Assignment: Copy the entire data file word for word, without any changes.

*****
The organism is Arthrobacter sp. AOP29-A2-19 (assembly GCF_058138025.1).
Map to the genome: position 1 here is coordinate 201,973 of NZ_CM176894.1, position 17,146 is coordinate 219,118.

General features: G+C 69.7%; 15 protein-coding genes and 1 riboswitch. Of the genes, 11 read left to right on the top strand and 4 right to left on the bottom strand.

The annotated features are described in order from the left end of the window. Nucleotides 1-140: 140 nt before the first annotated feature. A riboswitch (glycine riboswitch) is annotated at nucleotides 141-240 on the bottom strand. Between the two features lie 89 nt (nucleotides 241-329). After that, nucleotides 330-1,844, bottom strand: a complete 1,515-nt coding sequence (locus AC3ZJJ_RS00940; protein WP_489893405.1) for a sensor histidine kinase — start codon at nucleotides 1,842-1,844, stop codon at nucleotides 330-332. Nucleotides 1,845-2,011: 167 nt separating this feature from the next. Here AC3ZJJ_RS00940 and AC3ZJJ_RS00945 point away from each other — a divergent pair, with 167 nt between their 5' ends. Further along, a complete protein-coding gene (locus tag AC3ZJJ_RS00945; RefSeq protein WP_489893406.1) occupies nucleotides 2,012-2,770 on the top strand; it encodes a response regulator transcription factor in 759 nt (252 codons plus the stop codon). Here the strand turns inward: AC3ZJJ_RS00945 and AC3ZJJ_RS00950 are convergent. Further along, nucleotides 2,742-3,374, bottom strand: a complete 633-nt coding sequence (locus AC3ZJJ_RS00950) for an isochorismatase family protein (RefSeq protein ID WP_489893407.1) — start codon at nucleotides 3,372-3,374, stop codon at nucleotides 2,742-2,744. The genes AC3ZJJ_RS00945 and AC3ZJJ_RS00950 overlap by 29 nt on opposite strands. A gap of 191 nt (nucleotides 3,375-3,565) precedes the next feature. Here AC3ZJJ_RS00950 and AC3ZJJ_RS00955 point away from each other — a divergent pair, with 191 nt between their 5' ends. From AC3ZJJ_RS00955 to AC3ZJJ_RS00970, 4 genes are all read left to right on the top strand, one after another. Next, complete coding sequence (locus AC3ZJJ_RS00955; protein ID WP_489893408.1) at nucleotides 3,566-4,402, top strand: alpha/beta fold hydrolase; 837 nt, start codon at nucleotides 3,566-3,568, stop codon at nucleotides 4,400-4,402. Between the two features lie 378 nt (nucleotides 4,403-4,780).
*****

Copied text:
The organism is Arthrobacter sp. AOP29-A2-19 (assembly GCF_058138025.1).
Map to the genome: position 1 here is coordinate 201,973 of NZ_CM176894.1, position 17,146 is coordinate 219,118.

General features: G+C 69.7%; 15 protein-coding genes and 1 riboswitch. Of the genes, 11 read left to right on the top strand and 4 right to left on the bottom strand.

The annotated features are described in order from the left end of the window. Nucleotides 1-140: 140 nt before the first annotated feature. A riboswitch (glycine riboswitch) is annotated at nucleotides 141-240 on the bottom strand. Between the two features lie 89 nt (nucleotides 241-329). After that, nucleotides 330-1,844, bottom strand: a complete 1,515-nt coding sequence (locus AC3ZJJ_RS00940; protein WP_489893405.1) for a sensor histidine kinase — start codon at nucleotides 1,842-1,844, stop codon at nucleotides 330-332. Nucleotides 1,845-2,011: 167 nt separating this feature from the next. Here AC3ZJJ_RS00940 and AC3ZJJ_RS00945 point away from each other — a divergent pair, with 167 nt between their 5' ends. Further along, a complete protein-coding gene (locus tag AC3ZJJ_RS00945; RefSeq protein WP_489893406.1) occupies nucleotides 2,012-2,770 on the top strand; it encodes a response regulator transcription factor in 759 nt (252 codons plus the stop codon). Here the strand turns inward: AC3ZJJ_RS00945 and AC3ZJJ_RS00950 are convergent. Further along, nucleotides 2,742-3,374, bottom strand: a complete 633-nt coding sequence (locus AC3ZJJ_RS00950) for an isochorismatase family protein (RefSeq protein ID WP_489893407.1) — start codon at nucleotides 3,372-3,374, stop codon at nucleotides 2,742-2,744. The genes AC3ZJJ_RS00945 and AC3ZJJ_RS00950 overlap by 29 nt on opposite strands. A gap of 191 nt (nucleotides 3,375-3,565) precedes the next feature. Here AC3ZJJ_RS00950 and AC3ZJJ_RS00955 point away from each other — a divergent pair, with 191 nt between their 5' ends. From AC3ZJJ_RS00955 to AC3ZJJ_RS00970, 4 genes are all read left to right on the top strand, one after another. Next, complete coding sequence (locus AC3ZJJ_RS00955; protein ID WP_489893408.1) at nucleotides 3,566-4,402, top strand: alpha/beta fold hydrolase; 837 nt, start codon at nucleotides 3,566-3,568, stop codon at nucleotides 4,400-4,402. Between the two features lie 378 nt (nucleotides 4,403-4,780).